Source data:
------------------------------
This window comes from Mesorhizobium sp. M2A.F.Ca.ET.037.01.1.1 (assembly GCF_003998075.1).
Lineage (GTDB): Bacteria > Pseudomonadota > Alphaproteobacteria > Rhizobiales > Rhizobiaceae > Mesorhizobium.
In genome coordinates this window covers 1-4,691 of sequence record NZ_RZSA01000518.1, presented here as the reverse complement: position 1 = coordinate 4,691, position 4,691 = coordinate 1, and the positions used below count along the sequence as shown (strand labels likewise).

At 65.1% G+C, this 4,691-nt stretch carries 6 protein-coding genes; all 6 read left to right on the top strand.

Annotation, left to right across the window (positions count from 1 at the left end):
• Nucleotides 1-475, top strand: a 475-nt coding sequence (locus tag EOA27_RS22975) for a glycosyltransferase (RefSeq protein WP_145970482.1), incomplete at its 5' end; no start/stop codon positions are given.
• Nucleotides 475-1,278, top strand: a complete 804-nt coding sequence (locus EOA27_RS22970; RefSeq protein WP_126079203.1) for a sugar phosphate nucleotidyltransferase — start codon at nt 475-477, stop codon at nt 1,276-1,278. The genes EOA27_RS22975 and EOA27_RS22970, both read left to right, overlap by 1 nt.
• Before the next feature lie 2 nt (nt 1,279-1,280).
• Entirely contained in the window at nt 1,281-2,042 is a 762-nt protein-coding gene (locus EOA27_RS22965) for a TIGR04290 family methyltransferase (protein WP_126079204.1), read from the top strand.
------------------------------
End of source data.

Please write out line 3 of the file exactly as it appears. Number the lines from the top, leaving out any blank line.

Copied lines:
In genome coordinates this window covers 1-4,691 of sequence record NZ_RZSA01000518.1, presented here as the reverse complement: position 1 = coordinate 4,691, position 4,691 = coordinate 1, and the positions used below count along the sequence as shown (strand labels likewise).